Texprint at Interstoff Asia Essential, Hong Kong
20 October 2011 by Editor
Texprint completed its 2011 exhibition programme with a showcase stand at Hong Kong’s prestigious textile show Interstoff Asia Essential, October 6-8, 2011.
Displaying the work of David Bradley (Body Award), Chloe Hamblin (Colour Award), Emma Shipley (Pattern Award), and Harriet Toogood (Space Award and Woolmark Texprint Award in support of Campaign for Wool), it proved a key draw for buyers and designers from China and HK-based manufacturers and brands.
John Woodruffe, Deputy Trade Commissioner of UK Trade & Investment in Hong Kong, also visited the exhibition.
Texprint has enjoyed a long connection with Messe Frankfurt, having first showed internationally at Interstoff in Frankfurt in 1990. Hong Kong based Wendy Wen, the Director who oversees all Messe Frankfurt's Textile Fairs in Greater China, has for some years been instrumental in bringing Texprint to Interstoff Asia Essential.
To compliment this presentation of design excellence, Texprint’s chairman Barbara Kennington – an internationally-renowned design expert and founding creative director of forecasting site WGSN - presented a seminar during the exhibition on Inspirational Trends in Textiles. Using inspirational images of the innovative design work created by Texprint stars of 2011, she highlighted the key trends emerging in terms of end use, colour and pattern across all disciplines.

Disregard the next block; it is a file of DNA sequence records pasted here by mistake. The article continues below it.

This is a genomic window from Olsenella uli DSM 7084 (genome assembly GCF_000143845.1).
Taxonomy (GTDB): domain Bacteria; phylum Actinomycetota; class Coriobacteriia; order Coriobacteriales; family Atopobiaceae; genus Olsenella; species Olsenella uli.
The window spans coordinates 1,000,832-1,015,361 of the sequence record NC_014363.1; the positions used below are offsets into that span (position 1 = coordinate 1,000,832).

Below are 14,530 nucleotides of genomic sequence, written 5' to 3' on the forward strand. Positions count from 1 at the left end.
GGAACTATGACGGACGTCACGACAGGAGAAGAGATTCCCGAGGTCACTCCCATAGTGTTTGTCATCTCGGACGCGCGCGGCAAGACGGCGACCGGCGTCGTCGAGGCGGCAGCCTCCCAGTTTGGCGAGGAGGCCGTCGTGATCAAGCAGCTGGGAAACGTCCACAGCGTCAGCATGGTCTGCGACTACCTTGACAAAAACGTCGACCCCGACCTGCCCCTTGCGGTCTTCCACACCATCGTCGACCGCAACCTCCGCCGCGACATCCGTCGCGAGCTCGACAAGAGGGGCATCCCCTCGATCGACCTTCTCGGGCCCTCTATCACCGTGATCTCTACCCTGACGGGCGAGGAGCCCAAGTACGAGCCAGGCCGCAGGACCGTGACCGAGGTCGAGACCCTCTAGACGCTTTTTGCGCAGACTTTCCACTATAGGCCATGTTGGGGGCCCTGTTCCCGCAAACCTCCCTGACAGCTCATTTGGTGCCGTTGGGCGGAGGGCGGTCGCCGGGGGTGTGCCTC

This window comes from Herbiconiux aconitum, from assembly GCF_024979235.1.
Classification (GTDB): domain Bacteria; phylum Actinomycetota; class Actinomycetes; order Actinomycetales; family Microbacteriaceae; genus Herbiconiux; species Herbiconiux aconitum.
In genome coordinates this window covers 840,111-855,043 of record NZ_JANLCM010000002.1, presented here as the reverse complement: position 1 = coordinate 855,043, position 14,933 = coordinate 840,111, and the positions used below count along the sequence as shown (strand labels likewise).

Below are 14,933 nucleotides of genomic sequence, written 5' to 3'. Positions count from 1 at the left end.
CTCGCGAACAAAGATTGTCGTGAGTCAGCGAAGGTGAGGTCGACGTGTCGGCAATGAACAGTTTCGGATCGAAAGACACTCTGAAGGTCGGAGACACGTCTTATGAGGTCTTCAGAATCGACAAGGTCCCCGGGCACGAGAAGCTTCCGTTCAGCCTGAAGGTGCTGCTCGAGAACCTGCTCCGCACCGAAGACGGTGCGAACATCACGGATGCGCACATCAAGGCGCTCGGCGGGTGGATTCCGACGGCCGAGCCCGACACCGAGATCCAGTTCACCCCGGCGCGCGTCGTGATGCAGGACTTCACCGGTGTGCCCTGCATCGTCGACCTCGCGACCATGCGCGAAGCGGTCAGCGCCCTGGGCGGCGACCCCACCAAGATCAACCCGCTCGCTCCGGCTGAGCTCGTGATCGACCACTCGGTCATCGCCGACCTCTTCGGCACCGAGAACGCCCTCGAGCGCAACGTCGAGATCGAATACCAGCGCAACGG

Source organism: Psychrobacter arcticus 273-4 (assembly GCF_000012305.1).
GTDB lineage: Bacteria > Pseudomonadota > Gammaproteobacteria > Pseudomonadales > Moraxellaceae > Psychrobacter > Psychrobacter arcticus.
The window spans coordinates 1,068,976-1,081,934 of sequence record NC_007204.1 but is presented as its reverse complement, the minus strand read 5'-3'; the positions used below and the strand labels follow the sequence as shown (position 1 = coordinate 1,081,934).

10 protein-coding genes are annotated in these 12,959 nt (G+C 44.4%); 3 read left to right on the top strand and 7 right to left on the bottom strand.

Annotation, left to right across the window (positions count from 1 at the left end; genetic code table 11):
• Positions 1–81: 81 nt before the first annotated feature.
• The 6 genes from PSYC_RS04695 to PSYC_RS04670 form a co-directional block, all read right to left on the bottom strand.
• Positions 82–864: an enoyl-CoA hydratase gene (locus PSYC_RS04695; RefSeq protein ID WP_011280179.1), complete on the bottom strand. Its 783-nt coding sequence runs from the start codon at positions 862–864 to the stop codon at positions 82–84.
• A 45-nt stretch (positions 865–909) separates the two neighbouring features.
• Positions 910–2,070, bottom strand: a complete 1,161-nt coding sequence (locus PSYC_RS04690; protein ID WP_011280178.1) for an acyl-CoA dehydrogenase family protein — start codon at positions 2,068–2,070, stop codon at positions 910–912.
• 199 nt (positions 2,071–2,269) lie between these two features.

“The Hong Kong and China markets are increasingly looking to British textile talent and Interstoff Asia’s invaluable sponsorship means that Texprint designers are able to connect with these exciting markets in a highly credible way” says Kennington.
Textile highlights from Designersblock, London
16 October 2011 by Joyce Thornton
The Designersblock exhibition has been a ‘must see’ part of the London Design festival since 1998. Working with building owners, “to effectively utilise transitional architectural spaces” the organisers of this exciting showcase chose the wonderful, cavernous, Farmiloe Building in London’s Farringdon for the event in September 2011. Designersblock's exhibitors are of a high calibre, encompassing both established and emerging designers working in product and interior design, with some fascinating work by international university graduates also in the mix.